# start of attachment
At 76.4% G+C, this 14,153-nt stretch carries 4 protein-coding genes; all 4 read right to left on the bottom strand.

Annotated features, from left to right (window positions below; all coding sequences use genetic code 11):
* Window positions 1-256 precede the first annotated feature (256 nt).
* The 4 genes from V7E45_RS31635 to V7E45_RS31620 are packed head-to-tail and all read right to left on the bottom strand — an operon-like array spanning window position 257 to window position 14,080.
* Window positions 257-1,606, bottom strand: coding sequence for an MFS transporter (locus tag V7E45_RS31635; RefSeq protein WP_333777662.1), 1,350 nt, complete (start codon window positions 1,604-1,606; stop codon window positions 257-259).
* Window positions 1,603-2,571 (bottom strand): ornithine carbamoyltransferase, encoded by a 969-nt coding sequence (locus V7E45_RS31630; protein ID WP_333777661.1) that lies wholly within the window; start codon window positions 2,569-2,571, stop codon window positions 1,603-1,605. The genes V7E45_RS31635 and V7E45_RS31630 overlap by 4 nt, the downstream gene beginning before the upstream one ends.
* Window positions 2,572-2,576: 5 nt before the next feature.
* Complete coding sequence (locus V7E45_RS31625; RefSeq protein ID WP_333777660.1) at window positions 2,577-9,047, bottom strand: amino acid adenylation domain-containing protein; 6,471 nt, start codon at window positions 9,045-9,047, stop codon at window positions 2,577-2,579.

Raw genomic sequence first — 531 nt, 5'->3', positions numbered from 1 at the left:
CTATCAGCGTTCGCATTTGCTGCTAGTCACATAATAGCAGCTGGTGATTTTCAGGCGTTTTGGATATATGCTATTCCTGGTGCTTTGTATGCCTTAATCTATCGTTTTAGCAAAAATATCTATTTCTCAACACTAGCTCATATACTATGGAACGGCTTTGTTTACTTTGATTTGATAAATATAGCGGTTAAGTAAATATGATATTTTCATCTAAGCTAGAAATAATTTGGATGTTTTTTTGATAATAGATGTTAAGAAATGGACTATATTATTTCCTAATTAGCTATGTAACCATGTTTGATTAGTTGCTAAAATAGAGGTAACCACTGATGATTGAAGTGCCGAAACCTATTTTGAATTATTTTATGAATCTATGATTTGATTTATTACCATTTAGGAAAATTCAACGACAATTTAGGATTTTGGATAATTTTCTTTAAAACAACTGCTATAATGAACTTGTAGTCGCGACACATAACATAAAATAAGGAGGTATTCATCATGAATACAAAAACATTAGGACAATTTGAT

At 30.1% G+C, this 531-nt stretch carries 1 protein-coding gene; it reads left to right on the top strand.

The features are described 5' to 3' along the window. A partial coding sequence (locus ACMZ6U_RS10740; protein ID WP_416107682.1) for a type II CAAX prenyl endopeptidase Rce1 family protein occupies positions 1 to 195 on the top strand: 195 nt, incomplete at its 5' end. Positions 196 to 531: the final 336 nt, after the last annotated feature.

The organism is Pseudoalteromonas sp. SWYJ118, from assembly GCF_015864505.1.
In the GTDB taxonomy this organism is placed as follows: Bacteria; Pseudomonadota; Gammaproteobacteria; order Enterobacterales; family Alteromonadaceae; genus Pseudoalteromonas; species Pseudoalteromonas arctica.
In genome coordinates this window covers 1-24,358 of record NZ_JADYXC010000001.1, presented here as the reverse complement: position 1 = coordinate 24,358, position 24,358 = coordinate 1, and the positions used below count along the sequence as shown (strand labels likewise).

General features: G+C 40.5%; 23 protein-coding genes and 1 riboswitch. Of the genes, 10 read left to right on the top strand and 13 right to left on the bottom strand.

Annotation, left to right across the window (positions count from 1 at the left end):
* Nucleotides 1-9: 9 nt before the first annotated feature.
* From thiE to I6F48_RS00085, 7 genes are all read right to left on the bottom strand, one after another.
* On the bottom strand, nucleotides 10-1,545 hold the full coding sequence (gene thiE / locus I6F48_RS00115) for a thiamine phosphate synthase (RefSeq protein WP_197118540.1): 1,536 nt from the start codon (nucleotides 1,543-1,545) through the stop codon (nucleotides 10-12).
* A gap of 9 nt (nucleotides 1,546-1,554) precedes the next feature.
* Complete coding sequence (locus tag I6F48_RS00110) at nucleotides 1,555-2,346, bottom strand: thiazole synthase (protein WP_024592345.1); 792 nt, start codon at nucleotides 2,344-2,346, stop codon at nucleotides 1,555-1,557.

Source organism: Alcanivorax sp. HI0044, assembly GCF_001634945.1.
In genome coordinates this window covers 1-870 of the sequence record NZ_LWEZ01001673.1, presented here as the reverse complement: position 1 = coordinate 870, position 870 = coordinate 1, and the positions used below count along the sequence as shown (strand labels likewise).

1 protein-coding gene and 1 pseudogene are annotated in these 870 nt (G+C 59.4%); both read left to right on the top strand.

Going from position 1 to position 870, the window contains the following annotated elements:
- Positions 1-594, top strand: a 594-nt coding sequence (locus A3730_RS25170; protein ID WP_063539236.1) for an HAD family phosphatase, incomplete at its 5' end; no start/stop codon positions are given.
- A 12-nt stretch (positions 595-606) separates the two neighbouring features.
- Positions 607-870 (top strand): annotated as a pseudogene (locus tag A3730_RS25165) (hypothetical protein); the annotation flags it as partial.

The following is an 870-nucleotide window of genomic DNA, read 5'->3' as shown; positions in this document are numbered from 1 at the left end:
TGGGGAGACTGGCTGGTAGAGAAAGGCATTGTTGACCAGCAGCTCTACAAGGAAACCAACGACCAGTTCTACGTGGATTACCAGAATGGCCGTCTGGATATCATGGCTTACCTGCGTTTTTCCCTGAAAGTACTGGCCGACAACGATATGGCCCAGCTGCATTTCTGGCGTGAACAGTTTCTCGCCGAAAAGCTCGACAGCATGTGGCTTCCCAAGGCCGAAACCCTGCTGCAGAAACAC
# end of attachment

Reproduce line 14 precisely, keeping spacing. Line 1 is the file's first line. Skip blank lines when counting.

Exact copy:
In the GTDB taxonomy this organism is placed as follows: Bacteria; Pseudomonadota; Gammaproteobacteria; order Enterobacterales; family Alteromonadaceae; genus Pseudoalteromonas; species Pseudoalteromonas arctica.